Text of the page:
Advertisements

Baudrillard’s Concept of Hyperreality

 

 

 

 

 

 

Baudrillard‘s concept of hyperreality is closely linked to his idea of Simulacrum, which he defines as something which replaces reality with its representations. Baudrillard observes that the contemporary world is a simulacrum, where reality has been replaced by false images, to such an extent that one cannot distinguish between the real and the unreal. In this context, he made the controversial statement, “The Gulf war did not take place”, pointing out that the ‘reality’ of the Gulf War was presented to the world in terms of representations by the media.

 

In his book Simulations, Baudrillard offered four basic historic phases of the sign: 1) there is truth, a basic reality which is faithfully represented, as in the paintings of LS Lowry, which represent the monotony and repetitiveness of life in 20th century Britain.

2) Reality exists but is distorted in representation, as in the Victorian artist John Atkinson Grimshaw’s paintings of Liverpool and Hull (Life in these cities was grim and dull but the paintings present a glamourised and romanticised image.

3) Reality does not exist, but this fact is hidden through representation that feigns a reality (Rene Magritte‘s painting in which, what is shown beyond the window is not reality, but another sign which.has no semblance with reality).

4) There is no relationship between the reality and representation, because there is no real to reflect (the abstract paintings of Mark Rothko).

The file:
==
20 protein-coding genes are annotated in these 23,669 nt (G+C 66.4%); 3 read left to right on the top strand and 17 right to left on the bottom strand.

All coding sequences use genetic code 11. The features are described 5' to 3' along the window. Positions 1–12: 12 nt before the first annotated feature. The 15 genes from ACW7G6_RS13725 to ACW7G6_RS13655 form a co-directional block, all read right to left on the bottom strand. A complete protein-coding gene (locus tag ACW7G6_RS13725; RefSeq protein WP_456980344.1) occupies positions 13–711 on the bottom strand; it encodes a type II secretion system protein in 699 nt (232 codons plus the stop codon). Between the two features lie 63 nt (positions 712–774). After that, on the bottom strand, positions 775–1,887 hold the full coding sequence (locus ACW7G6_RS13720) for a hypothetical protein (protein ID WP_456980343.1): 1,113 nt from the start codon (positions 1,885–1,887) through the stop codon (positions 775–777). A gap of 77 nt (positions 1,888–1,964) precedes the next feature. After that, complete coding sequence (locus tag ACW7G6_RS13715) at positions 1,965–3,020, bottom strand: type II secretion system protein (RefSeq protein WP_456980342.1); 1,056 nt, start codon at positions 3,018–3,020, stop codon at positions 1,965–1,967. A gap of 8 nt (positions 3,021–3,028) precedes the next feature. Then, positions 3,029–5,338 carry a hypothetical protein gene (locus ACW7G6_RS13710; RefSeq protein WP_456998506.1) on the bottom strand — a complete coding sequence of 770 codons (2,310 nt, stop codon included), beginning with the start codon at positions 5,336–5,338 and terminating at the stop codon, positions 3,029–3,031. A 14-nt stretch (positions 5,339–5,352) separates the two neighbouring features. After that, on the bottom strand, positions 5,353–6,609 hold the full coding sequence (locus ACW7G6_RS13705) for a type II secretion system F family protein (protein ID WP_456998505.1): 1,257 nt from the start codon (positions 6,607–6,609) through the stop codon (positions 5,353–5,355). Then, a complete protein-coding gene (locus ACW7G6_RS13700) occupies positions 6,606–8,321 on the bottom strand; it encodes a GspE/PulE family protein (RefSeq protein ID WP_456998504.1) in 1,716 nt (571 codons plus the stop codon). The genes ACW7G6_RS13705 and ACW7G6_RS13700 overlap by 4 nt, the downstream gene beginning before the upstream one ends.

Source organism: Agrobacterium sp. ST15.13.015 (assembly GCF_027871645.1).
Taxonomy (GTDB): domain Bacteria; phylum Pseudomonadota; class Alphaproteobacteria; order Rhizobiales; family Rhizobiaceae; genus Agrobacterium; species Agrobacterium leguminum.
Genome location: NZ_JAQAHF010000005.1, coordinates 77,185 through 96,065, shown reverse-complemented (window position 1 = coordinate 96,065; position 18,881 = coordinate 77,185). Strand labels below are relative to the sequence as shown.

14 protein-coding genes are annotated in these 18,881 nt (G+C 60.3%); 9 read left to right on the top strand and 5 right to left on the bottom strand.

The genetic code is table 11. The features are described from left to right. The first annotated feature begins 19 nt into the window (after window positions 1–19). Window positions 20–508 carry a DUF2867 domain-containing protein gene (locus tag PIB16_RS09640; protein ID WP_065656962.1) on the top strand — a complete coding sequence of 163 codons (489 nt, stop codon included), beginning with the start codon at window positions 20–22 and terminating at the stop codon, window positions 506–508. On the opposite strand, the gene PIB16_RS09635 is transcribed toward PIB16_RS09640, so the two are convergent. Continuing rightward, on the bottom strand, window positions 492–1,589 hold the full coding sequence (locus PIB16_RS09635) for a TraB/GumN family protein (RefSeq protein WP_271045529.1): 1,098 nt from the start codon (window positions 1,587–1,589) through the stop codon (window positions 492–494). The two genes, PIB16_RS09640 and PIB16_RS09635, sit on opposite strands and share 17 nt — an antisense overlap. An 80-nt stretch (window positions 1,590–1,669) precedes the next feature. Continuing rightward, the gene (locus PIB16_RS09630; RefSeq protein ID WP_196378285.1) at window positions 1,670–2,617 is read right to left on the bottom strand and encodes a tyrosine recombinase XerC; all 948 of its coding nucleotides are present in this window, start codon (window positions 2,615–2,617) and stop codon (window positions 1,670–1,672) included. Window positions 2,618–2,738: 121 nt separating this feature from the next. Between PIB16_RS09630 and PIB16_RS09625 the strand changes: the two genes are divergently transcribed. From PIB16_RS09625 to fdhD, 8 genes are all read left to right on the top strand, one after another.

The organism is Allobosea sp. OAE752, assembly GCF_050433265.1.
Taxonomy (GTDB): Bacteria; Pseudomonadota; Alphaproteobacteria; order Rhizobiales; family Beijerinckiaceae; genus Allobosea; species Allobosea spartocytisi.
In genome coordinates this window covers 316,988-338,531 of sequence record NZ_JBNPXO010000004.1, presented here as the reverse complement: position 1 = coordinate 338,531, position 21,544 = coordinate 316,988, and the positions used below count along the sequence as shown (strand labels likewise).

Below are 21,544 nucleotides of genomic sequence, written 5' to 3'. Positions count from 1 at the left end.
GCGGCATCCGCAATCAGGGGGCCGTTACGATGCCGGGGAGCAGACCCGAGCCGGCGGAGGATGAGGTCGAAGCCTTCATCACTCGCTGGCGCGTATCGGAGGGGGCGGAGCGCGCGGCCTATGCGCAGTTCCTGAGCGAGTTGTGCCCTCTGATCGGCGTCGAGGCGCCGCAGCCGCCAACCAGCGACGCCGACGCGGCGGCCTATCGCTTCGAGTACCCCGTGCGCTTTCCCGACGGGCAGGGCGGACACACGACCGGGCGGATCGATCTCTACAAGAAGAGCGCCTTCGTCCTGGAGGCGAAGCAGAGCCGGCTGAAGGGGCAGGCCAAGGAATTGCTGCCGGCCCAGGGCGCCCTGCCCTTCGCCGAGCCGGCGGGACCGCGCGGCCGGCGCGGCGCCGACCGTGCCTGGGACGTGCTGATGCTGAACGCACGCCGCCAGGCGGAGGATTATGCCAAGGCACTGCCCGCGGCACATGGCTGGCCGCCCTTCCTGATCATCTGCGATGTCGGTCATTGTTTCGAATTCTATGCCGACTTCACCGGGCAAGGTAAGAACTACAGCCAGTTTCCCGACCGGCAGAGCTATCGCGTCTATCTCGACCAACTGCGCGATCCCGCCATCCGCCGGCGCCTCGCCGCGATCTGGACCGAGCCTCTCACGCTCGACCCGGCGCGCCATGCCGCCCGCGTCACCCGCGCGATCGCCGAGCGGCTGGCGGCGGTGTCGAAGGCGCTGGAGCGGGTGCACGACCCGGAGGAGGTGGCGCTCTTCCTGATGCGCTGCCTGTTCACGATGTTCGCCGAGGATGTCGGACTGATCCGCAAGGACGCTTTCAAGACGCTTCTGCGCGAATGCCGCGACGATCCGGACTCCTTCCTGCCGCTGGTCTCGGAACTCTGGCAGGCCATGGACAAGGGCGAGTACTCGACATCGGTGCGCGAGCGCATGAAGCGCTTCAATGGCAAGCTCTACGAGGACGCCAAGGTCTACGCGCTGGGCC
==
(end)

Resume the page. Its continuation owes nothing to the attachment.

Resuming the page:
According to Baudrillard, Western society has entered this fourth phase of the hyperreal.In the age of the hyperreal, the image/ simulation dominates. The age of production has given way to the age of simulation, where products are sold even before they exist. The Simulacrum pervades every level of existence.

Examples from contemporary everyday life include the creation and remoulding of virtual selves (that may seldom have any basis on reality) ,in internet chat rooms and disussion groups; and the twenty-four hour news channels that bombard us with information proves that the representation is more Important than what is being represented.

 

Advertisements


Categories: Literary Criticism, Literary Theory, Postmodernism

Tags: , , , , , , , ,

11 replies

Trackbacks

  1. Fredric Jameson’s Concept of “Depthlessness” – Literary Theory and Criticism Notes
  2. Cyberculture, Cyberpunk, Technopoly and Cybercriticism – Literary Theory and Criticism Notes
  3. Cyberculture, Cyberpunk, Technopoly and Cybercriticism – Literary Theory and Criticism Notes
  4. Modernism, Postmodernism and Film Criticism – Literary Theory and Criticism Notes
  5. Literary Criticism and Theory in the Twentieth Century – Literary Theory and Criticism Notes
  6. Key Theories of Paul Virilio – Literary Theory and Criticism Notes
  7. Key Theories of Jean Baudrillard – Literary Theory and Criticism Notes
  8. Postmodernism and Popular Culture – Literary Theory and Criticism Notes
  9. Jean Baudrillard and Film Theory – Literary Theory and Criticism Notes
  10. The philosophy behind why social media makes us feel lonely - Quartz - Internet of This
  11. La filosofía que explica por qué las redes sociales alimentan nuestra “crisis existencial tecnológica” - Ella

Leave a Reply

Copy Protected by Chetan's WP-Copyprotect.
%d bloggers like this: